Module 1 course 1 mysore university pgdmm


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Module 1 course 1 mysore university pgdmm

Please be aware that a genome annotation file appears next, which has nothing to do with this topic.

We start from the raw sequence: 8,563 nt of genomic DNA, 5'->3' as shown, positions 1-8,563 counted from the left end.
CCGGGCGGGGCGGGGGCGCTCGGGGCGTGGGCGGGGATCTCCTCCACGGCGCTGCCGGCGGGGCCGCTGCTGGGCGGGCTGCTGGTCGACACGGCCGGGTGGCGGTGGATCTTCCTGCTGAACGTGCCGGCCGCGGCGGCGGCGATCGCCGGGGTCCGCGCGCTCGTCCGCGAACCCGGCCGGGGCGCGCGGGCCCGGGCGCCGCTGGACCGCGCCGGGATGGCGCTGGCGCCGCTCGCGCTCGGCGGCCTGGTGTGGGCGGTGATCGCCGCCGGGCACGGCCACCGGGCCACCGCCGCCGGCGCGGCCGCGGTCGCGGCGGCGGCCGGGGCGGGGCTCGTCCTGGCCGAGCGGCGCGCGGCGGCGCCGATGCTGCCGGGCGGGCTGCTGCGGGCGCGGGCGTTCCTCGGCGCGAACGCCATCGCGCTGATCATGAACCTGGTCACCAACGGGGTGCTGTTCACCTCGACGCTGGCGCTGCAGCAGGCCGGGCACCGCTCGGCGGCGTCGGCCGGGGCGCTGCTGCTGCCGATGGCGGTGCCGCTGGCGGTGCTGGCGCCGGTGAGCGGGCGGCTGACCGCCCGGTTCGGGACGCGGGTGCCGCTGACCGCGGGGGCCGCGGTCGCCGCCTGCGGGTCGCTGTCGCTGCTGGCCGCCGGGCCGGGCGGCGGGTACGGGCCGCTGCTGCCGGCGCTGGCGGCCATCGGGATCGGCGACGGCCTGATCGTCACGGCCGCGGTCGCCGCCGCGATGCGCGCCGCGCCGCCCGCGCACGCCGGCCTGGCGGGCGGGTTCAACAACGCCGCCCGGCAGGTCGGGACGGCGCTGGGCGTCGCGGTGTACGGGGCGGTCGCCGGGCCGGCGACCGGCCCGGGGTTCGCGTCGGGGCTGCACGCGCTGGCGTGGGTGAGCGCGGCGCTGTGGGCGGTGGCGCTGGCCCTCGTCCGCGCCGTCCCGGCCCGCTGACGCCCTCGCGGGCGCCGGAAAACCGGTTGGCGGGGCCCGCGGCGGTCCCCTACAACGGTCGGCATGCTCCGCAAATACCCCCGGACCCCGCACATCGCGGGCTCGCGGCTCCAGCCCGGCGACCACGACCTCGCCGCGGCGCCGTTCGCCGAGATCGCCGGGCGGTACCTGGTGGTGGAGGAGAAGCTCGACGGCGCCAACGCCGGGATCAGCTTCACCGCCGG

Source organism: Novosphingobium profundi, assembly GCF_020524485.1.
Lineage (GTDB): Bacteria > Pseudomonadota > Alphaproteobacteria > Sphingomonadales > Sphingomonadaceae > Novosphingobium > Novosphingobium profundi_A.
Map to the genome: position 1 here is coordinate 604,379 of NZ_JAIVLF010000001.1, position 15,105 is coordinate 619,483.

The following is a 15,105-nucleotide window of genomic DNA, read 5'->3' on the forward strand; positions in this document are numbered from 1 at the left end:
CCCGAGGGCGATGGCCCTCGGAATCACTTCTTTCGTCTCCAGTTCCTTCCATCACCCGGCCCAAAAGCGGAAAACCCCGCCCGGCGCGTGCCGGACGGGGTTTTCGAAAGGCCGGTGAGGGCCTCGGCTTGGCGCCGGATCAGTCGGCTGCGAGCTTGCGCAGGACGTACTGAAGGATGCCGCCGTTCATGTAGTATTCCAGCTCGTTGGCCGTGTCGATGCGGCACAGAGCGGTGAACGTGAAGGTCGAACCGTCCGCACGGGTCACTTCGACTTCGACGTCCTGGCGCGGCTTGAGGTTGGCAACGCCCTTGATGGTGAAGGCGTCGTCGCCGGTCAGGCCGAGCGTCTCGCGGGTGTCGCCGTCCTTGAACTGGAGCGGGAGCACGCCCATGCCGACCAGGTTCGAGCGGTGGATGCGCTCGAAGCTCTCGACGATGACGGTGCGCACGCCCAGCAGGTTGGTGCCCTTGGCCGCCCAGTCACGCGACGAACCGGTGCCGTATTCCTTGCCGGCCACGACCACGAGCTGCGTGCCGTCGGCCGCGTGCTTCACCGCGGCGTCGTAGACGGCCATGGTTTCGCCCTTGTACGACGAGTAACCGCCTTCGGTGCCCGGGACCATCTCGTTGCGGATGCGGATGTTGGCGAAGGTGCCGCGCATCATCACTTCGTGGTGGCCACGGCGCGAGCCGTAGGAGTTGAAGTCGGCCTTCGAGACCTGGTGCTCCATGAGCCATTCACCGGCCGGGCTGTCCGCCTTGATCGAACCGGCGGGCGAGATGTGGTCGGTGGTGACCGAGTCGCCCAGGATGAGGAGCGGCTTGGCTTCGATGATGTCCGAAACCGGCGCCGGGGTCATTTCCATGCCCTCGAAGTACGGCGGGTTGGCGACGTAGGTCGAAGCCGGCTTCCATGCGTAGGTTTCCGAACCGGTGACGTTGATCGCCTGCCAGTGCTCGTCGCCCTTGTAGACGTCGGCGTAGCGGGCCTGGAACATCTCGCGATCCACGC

1. 1. DEFINITION OF MARKETINGMarketing is a social process by which individuals and groups obtain whatthey need and want through creating and exchanging products and values withothers. (Philip Kotler)Marketing is the analysis, planning, implementation, and control of carefullyformulated programs designed to bring about voluntary exchanges of valueswith target markets for the purpose of achieving organizational objectives. Itrelies heavily on designing the organization’s offering in terms of the targetmarkets’ needs and desires, and on using effective pricing, communication,and distribution to inform, motivate, and service the markets.Marketing – is a social and managerial process by which individuals and groups obtain what they needand want through creating and exchanging products and value with othersConcepts refer pptMarketing EnvironmentBusiness environment comprises the exterior factors that influence the companyoperations either direct or indirect.Marketing environment is a component of business environment that influences thecompanys capacity to promote and perform efficient operations on the market.The environment can not be influenced by the company as it is comprised of externalfactors.An influence on these factors can be exerted, but it depends on the companys power andsize on the market. There are big companies that have a major influence on environmentfactors and small businesses that need to adapt continuously to environment changes.Considering this, the companys attitude towards the business environment can be:  Active – The company tries to influence the environment factors  Passive – The company continually adapts to the environment changesDespite the companys attitude, the environment always exerts influence on it, externalizedin:  Opportunities  ThreatsThe elements of marketing environment can be classified in:  Marketing Micro-environment – the factors that influence directly the ability of the company to achieve an offer standard desired by the customers